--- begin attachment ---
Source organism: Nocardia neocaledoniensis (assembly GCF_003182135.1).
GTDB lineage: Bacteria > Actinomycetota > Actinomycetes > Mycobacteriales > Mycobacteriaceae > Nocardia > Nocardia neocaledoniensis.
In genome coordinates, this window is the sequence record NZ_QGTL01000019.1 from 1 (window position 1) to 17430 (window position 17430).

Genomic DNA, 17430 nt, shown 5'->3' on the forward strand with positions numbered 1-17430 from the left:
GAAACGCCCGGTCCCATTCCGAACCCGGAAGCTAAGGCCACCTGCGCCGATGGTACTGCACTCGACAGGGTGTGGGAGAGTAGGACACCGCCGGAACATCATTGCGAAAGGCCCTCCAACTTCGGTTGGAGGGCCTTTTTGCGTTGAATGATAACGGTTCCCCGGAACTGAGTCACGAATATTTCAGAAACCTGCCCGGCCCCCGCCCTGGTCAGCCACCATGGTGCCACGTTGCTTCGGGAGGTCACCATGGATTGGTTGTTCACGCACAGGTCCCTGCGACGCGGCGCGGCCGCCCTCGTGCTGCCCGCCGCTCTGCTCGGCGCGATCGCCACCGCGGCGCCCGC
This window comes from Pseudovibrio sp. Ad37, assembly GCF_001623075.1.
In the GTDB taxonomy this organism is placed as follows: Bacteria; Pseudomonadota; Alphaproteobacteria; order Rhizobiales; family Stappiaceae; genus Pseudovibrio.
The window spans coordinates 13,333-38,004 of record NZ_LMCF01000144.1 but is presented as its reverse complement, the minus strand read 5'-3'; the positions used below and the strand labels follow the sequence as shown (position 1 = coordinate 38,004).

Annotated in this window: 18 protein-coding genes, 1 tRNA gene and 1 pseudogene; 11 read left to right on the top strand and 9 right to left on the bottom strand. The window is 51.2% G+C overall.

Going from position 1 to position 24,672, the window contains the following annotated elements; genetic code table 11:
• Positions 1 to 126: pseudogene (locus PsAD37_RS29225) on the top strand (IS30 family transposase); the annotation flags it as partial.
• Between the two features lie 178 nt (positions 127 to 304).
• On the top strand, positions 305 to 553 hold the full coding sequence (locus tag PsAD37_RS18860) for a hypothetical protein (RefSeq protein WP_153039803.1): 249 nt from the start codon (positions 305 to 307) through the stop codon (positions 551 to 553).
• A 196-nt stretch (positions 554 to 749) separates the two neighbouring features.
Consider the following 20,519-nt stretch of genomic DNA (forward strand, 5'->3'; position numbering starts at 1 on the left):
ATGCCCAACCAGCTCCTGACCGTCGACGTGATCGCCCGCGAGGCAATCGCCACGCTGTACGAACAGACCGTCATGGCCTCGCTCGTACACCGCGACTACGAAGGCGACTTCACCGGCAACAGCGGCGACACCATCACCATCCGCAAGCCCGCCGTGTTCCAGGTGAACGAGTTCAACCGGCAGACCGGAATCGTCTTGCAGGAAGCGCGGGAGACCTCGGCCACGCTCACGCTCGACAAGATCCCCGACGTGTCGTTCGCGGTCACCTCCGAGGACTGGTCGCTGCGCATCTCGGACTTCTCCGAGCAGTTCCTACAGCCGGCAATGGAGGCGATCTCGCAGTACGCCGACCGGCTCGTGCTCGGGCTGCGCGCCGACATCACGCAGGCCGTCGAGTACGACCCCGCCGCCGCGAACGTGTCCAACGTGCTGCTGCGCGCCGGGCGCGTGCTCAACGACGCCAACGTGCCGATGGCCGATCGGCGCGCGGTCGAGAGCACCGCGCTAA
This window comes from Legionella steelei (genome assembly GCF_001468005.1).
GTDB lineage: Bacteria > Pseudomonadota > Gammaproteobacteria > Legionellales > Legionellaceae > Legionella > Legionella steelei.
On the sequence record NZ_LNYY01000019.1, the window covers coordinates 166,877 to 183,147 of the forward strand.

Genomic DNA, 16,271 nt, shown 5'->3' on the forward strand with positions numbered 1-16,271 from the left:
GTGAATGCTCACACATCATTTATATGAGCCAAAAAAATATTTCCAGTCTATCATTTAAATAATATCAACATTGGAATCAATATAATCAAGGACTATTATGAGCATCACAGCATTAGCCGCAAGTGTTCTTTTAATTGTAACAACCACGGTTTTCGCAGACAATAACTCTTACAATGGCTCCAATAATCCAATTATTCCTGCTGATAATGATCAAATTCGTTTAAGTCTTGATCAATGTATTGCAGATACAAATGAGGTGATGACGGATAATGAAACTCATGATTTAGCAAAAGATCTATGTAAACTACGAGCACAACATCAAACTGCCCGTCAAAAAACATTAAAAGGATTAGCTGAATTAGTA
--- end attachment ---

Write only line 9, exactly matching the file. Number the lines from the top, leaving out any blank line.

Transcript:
Annotated in this window: 18 protein-coding genes, 1 tRNA gene and 1 pseudogene; 11 read left to right on the top strand and 9 right to left on the bottom strand. The window is 51.2% G+C overall.